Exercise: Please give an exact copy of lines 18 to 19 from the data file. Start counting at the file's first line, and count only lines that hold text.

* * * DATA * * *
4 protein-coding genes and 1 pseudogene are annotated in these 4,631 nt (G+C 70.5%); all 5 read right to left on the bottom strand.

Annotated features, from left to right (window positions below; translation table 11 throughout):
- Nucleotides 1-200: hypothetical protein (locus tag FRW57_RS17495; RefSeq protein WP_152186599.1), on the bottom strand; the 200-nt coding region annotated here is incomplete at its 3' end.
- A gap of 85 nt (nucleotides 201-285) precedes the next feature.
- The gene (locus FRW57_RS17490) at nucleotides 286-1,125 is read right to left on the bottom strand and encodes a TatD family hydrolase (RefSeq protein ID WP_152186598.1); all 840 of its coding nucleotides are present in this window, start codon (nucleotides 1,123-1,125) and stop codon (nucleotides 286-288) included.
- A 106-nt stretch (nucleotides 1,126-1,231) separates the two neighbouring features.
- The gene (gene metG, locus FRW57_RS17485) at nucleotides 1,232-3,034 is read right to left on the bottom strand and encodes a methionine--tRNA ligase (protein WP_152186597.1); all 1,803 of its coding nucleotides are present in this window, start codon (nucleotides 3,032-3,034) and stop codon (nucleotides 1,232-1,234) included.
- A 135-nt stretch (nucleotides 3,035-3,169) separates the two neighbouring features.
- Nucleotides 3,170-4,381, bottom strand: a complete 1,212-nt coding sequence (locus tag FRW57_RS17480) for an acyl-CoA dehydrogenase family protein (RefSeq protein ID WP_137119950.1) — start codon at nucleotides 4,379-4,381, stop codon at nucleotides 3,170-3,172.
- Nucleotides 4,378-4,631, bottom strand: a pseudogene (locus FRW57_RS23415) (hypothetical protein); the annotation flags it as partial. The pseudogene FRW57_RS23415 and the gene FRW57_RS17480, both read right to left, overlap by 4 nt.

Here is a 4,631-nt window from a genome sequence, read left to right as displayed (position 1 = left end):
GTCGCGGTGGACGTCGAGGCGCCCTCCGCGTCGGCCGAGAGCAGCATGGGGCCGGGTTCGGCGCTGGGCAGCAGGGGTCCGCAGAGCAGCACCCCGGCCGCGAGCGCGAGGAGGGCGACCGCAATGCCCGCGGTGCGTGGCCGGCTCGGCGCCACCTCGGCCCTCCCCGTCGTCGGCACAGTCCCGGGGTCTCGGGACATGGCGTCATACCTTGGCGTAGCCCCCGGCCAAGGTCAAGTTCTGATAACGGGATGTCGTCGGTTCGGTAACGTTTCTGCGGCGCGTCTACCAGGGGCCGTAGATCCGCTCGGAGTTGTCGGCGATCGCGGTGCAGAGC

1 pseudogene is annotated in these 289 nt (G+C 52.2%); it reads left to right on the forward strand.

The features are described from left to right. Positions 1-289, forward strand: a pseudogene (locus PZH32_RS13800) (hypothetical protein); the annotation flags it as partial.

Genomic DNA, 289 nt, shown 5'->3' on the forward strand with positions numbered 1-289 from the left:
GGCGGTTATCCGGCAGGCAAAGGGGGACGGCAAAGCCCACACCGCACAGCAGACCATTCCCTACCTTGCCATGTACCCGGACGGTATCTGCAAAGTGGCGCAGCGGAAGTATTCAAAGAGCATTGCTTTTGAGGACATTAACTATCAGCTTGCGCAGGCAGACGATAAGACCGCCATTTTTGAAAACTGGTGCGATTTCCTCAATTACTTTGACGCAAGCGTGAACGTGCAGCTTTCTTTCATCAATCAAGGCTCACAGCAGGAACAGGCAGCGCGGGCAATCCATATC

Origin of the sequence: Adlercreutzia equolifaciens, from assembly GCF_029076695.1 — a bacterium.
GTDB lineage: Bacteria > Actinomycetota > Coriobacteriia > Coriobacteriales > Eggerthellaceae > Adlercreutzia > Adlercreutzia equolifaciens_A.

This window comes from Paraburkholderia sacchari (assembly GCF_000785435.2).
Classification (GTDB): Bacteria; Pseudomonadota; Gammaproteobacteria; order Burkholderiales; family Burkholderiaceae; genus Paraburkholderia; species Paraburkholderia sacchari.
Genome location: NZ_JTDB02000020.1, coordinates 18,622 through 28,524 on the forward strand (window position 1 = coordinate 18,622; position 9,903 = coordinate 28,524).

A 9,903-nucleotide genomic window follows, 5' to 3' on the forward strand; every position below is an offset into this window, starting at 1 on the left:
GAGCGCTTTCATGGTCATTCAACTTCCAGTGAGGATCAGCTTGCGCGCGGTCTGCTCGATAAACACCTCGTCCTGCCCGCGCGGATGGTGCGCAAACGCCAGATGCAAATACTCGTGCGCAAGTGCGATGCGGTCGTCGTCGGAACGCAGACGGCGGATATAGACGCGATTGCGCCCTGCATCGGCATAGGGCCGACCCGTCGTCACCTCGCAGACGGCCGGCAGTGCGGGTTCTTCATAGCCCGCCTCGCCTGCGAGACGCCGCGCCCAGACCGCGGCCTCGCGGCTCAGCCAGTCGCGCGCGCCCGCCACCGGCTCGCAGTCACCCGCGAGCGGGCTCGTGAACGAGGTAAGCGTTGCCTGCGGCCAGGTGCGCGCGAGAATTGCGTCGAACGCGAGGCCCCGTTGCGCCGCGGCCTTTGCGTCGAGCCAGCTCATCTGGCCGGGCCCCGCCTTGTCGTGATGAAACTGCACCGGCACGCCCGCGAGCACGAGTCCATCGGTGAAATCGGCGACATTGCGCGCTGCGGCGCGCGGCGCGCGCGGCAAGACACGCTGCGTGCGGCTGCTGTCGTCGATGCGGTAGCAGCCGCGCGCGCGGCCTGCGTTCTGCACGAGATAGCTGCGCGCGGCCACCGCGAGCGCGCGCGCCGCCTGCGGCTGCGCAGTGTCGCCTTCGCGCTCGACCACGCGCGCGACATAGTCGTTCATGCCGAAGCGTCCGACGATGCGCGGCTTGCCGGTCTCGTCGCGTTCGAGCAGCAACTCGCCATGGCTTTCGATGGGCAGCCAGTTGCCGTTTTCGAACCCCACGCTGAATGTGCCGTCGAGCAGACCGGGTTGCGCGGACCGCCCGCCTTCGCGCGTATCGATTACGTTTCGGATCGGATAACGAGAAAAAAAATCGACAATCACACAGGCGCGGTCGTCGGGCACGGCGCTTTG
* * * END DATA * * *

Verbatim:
GTDB lineage: Bacteria > Actinomycetota > Coriobacteriia > Coriobacteriales > Eggerthellaceae > Adlercreutzia > Adlercreutzia equolifaciens_A.

This window comes from Paraburkholderia sacchari (assembly GCF_000785435.2).